It can be a complicated issue for some, and getting answers may not always be easy.
Marlene DePretto deals with her water problem by using bottled water. She told WRAL that no one can explain her problem to her.
"I'm not trying to be a scientist or figure this out," DePretto said. "I just would like some answers because of health."
When increased levels of uranium and radium were detected in her water, her water company, Heater Utilities, sent notices to 250 homes in her Johnston County community near Garner.
While the letter said there was no immediate risk, all the scientific data made DePretto feel uneasy.
"When you're talking radioactive to me, it's very scary and I'm not an alarmist," DePretto said.
So, she called every number listed on the letter, as well as other local agencies, but said she never got any answers.
"Nobody knew anything about it," DePretto said. "They promised to get back to me but nobody has."
WRAL made several calls to Heater Utilities and also had trouble getting information. The state, however, told WRAL that Heater had fixed the problem last year.
"They have taken the wells, two and four, off line that had contamination in it," said Allen Hardy, a spokesman for the North Carolina Department of Environment and Natural Resources.
While DePretto's water is not coming from the contaminated wells, she said it was not mentioned in the letters she received -- something the state said it might have to investigate.
"We can question it and tell them they need to make further clarification," Hardy said. "That's something we might need to look into."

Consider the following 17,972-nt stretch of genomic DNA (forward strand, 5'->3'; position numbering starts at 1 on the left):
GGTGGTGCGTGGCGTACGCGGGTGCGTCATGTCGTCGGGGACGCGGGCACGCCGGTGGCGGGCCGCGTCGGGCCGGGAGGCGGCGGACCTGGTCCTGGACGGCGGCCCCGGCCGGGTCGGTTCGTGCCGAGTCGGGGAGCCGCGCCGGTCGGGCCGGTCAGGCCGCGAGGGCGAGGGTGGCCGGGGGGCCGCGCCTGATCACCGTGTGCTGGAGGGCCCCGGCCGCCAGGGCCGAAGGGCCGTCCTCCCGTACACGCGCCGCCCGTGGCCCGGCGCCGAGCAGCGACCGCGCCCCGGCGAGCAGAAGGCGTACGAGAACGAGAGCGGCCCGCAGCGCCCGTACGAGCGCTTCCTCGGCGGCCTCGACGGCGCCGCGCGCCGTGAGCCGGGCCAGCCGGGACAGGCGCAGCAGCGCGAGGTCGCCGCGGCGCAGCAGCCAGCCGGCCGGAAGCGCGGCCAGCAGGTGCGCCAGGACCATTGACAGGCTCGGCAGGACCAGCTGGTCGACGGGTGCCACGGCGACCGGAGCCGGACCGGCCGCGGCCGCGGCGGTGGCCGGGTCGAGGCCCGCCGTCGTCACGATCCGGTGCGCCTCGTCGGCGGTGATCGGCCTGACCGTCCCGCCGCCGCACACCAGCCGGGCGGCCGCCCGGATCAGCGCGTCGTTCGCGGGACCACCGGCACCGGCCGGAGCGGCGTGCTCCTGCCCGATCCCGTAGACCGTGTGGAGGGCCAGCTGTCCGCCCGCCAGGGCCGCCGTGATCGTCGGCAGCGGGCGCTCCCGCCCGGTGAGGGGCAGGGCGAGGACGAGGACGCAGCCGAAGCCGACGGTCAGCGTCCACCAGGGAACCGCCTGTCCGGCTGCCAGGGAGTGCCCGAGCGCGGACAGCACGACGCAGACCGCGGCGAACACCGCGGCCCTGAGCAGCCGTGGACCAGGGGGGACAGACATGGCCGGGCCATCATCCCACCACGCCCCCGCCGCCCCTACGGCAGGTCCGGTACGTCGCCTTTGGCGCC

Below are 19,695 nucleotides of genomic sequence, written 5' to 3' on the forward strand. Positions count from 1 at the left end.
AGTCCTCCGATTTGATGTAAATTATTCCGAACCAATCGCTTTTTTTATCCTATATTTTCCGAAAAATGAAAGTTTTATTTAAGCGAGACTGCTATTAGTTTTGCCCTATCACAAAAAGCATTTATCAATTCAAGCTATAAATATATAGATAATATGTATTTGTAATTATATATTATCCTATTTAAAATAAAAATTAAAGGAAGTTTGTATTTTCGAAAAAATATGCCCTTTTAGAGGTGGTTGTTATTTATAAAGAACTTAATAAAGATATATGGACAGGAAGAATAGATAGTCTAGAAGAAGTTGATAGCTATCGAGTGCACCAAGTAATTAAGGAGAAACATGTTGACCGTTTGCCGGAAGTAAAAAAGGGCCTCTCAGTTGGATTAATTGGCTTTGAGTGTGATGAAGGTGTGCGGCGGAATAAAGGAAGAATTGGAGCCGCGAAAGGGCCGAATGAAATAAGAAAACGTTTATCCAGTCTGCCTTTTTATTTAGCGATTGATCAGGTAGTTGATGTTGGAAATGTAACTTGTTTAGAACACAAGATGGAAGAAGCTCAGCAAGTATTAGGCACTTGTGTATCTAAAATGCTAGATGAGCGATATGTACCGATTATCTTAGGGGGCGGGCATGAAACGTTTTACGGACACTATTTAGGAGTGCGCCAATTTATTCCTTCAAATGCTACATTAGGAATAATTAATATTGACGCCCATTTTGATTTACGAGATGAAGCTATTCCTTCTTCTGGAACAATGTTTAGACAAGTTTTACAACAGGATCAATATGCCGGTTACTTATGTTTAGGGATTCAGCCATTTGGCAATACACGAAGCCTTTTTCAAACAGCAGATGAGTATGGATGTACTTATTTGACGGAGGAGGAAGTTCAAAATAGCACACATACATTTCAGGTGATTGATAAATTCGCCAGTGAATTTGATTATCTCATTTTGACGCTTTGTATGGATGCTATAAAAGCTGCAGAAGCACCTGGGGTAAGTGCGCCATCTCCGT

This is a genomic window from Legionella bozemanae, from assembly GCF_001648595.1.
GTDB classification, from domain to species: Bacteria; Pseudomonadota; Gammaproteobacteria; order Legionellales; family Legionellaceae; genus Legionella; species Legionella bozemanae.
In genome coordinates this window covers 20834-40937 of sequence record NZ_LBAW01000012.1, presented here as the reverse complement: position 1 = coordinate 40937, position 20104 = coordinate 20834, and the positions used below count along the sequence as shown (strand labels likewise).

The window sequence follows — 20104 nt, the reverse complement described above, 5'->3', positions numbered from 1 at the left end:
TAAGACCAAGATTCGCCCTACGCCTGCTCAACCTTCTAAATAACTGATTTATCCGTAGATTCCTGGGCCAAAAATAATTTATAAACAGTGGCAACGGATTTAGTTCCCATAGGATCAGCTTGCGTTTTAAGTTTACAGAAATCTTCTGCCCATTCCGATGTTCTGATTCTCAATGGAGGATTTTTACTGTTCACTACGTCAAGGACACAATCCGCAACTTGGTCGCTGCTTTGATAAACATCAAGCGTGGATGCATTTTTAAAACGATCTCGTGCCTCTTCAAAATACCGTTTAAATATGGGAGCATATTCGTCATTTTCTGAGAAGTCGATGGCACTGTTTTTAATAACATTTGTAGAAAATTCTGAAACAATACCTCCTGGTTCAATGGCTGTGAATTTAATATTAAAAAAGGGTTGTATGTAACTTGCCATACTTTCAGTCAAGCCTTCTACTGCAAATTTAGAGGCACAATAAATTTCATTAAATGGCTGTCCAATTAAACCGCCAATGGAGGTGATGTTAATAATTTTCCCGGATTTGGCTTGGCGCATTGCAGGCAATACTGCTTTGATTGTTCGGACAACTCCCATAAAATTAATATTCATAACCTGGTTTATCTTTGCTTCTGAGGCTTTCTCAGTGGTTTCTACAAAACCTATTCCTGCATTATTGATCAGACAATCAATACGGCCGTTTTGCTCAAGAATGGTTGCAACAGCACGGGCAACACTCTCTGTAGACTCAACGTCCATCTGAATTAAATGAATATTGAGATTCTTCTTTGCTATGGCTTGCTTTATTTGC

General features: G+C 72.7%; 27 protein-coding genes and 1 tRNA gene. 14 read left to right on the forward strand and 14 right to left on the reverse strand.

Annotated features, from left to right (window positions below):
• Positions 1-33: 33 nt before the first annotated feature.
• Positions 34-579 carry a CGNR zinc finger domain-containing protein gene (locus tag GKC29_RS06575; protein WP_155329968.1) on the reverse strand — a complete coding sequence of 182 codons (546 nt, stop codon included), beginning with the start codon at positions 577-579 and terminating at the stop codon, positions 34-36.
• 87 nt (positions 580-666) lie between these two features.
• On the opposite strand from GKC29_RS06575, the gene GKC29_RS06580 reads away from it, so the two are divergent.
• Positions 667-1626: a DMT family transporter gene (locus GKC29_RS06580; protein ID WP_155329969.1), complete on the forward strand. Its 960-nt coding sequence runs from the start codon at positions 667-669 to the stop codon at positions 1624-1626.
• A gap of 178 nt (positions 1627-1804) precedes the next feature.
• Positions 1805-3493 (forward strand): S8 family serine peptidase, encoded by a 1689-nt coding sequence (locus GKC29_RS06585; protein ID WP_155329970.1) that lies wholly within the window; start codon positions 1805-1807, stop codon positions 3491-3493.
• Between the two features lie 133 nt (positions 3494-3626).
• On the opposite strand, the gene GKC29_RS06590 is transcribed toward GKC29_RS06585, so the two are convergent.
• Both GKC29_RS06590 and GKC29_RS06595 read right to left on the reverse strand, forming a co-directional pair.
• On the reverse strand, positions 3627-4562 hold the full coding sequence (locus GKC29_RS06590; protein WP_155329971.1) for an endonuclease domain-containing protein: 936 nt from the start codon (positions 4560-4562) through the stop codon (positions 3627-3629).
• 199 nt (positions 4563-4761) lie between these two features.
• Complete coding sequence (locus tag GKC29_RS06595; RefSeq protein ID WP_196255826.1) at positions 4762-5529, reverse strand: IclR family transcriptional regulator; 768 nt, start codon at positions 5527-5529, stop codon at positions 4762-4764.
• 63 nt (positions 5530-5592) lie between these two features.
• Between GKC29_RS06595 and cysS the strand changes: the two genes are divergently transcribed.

Even though DePretto was told that her water is safe to drink, the experience leaves her skeptical.
"You know, we're paying for that service and we're not getting the answers and we're not getting any help," DePretto said.
Heater Utilities said it sent out a letter in June stating the contaminated wells were not in use. But DePretto said she never received it.
Last year alone, nearly 41,000 people across the state received a letter regarding radium problems. Stricter standards by the Environmental Protection Agency are making warning letters more common.
The letter, however, refers to specific violations and should not be confused with the EPA's annual drinking water report that explains where drinking water comes from and what contaminants it may contain.
Although EPA rules do not apply to private wells, the agency recommends well owners have their water tested annually.
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